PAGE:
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How to Prevent Social Engineering

Learn more about how to prevent social engineering.
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Vishing is another social engineering technique.

Vishing – voice phishing – is essentially phishing over the phone. These attacks can also be adapted by having the hacker appear in person, rather than calling. The term was coined by This article will discuss vishing examples and in-person examples that mimic the vishing attacks.

An example of a common vishing attempt would be to call a secretary at a company and say that you are with the IT department and we need to update the machines, but you need her help to do so. You tell her it will be a quick process that will not disrupt her work; all you need her to do is open an email you’re about to send her and click on the link. Once she does this, you have remote access to the network! As she believes you are from the IT department, she trusts you, and since you have a sense of authority in this position, she complies.

Another social engineering method would be in-person visits. For example, you could go to a business and do your reconnaissance. If you find staff outside smoking, you could join them to smoke, or just with a pack of cigarettes in your hand, and casually join the conversation. When the staff return to work, you just keep talking to them and follow them in.

Entering as part of this group to gain physical access to the organization is called tailgating, as people are generally too polite to stop others from entering with them. Manipulating their politeness in this way is part of social engineering.

A third method would be to use normal postal mail, although this is less common. This method is similar to email methods. The mail may advertise a limited offer, or it may demand payment on a fake invoice that is now overdue and say that the company is going to sue you if you do not pay immediately. Again, we see the element of urgency and the use of fear or greed to activate amygdala hijacking.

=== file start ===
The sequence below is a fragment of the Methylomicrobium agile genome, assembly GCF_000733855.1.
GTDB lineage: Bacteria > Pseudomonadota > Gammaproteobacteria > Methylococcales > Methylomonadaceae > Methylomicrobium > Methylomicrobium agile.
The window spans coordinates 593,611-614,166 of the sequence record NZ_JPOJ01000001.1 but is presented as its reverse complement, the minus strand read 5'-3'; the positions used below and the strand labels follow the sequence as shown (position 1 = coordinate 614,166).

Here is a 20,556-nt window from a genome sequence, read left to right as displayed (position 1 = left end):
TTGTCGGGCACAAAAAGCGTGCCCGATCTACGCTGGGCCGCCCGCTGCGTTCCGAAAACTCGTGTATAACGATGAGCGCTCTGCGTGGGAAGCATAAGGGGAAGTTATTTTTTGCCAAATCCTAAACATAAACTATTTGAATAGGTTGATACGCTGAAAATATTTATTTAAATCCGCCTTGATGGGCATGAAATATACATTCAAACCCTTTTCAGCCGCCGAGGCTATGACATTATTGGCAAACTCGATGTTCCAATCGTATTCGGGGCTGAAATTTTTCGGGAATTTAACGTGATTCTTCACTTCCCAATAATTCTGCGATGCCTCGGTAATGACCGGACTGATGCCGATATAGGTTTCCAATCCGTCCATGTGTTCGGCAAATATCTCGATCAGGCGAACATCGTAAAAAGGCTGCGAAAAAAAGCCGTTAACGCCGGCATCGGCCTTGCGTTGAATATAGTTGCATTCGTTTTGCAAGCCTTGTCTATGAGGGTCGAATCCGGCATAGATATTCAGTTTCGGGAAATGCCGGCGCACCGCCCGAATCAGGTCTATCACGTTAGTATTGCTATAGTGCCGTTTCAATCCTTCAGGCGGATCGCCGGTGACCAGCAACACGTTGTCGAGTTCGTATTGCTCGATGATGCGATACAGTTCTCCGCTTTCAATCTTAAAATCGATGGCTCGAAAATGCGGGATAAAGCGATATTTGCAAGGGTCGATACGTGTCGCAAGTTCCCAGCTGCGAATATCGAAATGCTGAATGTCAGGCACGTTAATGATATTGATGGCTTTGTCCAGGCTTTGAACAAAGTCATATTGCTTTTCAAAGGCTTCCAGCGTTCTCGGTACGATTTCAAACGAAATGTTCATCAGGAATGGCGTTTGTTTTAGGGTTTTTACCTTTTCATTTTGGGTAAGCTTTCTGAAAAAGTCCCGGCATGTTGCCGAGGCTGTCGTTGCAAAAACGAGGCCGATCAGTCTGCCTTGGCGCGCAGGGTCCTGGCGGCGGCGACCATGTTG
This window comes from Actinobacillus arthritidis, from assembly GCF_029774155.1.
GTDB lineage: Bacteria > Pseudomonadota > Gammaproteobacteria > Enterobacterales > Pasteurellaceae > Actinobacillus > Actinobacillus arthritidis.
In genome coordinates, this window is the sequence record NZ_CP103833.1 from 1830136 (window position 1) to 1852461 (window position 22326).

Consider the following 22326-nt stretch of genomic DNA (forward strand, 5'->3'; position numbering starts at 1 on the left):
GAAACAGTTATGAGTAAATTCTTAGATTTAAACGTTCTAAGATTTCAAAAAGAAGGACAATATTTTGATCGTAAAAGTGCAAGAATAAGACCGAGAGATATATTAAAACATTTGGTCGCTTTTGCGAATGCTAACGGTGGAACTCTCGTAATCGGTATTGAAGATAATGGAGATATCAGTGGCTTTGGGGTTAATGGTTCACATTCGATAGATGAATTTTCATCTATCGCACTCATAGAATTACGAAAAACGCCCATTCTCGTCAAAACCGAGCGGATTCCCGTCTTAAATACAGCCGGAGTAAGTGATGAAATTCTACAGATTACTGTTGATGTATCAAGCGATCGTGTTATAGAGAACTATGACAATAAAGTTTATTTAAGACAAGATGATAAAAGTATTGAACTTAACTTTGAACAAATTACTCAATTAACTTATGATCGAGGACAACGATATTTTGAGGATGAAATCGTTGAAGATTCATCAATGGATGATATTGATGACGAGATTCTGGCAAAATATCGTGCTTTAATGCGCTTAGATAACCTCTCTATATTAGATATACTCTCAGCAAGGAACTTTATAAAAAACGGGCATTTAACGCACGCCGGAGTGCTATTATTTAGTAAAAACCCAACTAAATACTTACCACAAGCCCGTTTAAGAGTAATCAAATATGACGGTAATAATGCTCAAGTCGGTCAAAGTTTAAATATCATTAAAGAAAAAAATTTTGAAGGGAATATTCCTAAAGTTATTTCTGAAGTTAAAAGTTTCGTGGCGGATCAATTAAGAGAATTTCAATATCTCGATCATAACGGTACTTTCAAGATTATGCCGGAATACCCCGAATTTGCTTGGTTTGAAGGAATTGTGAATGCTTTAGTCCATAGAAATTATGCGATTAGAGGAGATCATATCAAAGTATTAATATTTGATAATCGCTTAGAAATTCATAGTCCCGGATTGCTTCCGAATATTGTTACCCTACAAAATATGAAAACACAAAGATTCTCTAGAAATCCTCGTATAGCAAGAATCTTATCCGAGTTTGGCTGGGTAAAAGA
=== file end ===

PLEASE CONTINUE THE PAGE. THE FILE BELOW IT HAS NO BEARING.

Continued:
These are only some of the methods used, and hackers can be quite creative. It is therefore important to know how to combat social engineering. First, do not shame someone who has been a victim of social engineering! If you do, people will be less likely to report these attacks and will leave your organization vulnerable. You want people to feel safe reporting possible attacks so that you can immediately act to protect your network.

If someone falls victim to a social engineering attack, find out what happened and then offer training to help identify suspicious requests in the future. This training should always include the instruction to just pause; pausing for as little as five minutes can help us make a more rational decision and prevent amygdala hijacking. Use this time to calm down, and then ask yourself if the message makes sense and if the actions they request make sense, and then do your research. If the message comes from someone in your organization, call them (do not reply to the email). If it comes from an organization, research the organization. And make sure you talk to colleagues to see if they have had similar messages.

In summary, social engineering is any act of influence or any act that influences a person to take an action that may or may not be in their best interests. Pause, think, and check the authenticity of messages. Social engineering can be complicated but effective, and we saw that over 50% of companies were targeted by social engineering attacks. It is more important that your organization offers ongoing training and has supportive reporting structures in place.

Now that you have a better idea of how social engineering works, hopefully you will be more vigilant in your personal and professional life and will know how to deal with any suspected attacks.

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Advanced Cyber Security Training: Network Security

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